“When markets reach [the] mainstream,” she writes, “new growth gets harder to find — evinced by 0% new smartphone unit shipment growth in 2017.”

In other words, with the internet becoming more accessible to more people, growth among new users slows. However, among those who are online, the time spent there has increased.

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“It seems like we’ve reached a point where more internet users would require a greater investment in infrastructure, especially in underserved or underdeveloped regions,” says HubSpot Social Media Editor Henry Franco.

It’s what HubSpot Head of SEO Victor Pan says is called the “last mile problem”: a term often used when discussing supply chain or transportation to describe the final leg in the process of delivering a good or service to end consumers. That “last mile,” as the saying goes, is typically the least efficient step and said by some to be the most expensive part of the delivery process.

It applies to global internet access, Pan simply says, “because getting the internet to the last part of that population is really expensive,” largely because of its location in areas that are what he describes as “far and sparse.”

Where any product is available in a limited capacity, costs increase. “The remaining areas of the world without internet access are likely less able to afford it,” Pan explains. “In that case, you see the overall growth of internet users slowing down.”

What we’ll end up seeing, Franco predicts, “is a greater investment in more ways to connect existing users, rather than getting new users online.”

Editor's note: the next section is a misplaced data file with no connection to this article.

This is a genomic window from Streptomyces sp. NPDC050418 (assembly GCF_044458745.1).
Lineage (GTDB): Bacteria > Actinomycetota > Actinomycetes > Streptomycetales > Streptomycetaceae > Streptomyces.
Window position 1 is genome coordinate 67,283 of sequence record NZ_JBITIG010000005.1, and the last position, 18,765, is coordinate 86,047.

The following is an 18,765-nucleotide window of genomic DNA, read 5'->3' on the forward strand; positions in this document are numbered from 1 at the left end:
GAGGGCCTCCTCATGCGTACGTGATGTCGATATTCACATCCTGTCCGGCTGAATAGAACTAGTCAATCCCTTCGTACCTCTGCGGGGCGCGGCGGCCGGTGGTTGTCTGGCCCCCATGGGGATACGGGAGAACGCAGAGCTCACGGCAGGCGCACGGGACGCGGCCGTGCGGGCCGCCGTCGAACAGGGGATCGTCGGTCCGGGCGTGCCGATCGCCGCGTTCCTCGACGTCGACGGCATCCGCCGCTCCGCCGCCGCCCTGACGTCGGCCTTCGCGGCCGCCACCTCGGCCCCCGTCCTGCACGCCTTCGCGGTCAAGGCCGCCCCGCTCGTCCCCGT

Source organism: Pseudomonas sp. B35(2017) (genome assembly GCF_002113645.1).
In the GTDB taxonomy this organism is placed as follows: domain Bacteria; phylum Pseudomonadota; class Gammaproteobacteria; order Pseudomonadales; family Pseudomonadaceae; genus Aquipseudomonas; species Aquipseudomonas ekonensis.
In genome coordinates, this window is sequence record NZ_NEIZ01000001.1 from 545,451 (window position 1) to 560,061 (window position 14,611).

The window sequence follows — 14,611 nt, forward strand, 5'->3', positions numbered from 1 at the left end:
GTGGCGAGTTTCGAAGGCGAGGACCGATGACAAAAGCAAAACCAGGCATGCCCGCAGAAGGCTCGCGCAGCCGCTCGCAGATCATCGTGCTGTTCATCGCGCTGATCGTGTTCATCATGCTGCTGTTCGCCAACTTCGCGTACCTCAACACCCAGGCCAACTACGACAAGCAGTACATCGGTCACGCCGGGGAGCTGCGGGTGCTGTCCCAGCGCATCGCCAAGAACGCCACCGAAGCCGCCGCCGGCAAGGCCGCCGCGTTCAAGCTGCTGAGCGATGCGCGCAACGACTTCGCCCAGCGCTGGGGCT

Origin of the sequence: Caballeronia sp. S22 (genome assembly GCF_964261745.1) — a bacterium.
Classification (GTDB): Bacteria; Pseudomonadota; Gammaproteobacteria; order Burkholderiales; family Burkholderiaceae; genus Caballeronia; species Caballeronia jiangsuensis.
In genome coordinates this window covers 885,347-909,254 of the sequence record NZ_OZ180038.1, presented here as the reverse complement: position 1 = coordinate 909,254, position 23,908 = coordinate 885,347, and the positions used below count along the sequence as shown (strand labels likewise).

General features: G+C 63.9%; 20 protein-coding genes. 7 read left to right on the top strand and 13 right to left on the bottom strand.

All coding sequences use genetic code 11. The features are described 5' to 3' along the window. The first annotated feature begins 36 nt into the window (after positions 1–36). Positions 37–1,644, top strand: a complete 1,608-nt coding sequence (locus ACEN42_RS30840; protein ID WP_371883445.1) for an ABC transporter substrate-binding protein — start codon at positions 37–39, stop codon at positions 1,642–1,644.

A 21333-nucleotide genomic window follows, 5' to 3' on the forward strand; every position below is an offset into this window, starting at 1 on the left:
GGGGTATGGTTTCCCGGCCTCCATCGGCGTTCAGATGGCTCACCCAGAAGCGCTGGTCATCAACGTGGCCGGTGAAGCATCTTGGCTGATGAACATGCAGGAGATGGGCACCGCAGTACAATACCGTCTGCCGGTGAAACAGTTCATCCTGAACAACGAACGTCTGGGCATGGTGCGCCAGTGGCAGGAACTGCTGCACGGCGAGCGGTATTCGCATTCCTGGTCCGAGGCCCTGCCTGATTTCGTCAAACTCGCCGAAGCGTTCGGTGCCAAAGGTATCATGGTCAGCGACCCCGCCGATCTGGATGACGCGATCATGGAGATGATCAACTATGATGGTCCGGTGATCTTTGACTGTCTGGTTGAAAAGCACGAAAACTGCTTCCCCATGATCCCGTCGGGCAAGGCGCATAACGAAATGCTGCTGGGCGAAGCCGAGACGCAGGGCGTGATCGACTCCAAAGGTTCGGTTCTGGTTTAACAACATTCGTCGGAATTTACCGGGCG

But even so, focusing innovation on new ways to connect people, rather than getting more of the population connected in the first place, is not without drawbacks, he says. “That could exacerbate skill, knowledge, and privilege gaps that already exist as a result.”

2. If the answer to Question 1 is “yes,” could this trend be a “golden ticket” for emerging technology like virtual reality, that has struggled to get a strong foothold in consumer and business markets alike?

“Let’s assume the answer is ‘yes,'” Pan says. “The golden ticket isn’t actually virtual reality … but rather, a decreased cost for internet access as competition and alternatives increase.”

So the future of growth, then, could be less about the newwaysthe large volume of people who are already online will start to connect (or the emerging technologies that will support them) — and more about better options for access.

It brings up the question of technology like 5G, which, while considered an emerging technology, is more concerned with better connectivity options than the more niche tools — see: VR — that are sometimes “added benefits” of being online.

At this year’s Mobile World Congress, for instance, 5G dominated many of the discussions and presentations, with multiple mobile device manufacturers and wireless providers appearing to battle to be the top provider of this new type of connectivity. The “G” stands for generation, in that this is the fifth generation of this type of connectivity. Currently, 4G powers cellular connectivity like LTE.

Its goal, fittingly, is to support the rising number of mobile internet users, by providing better speed, handling more data, greater responsiveness, and connectivity to smart devices.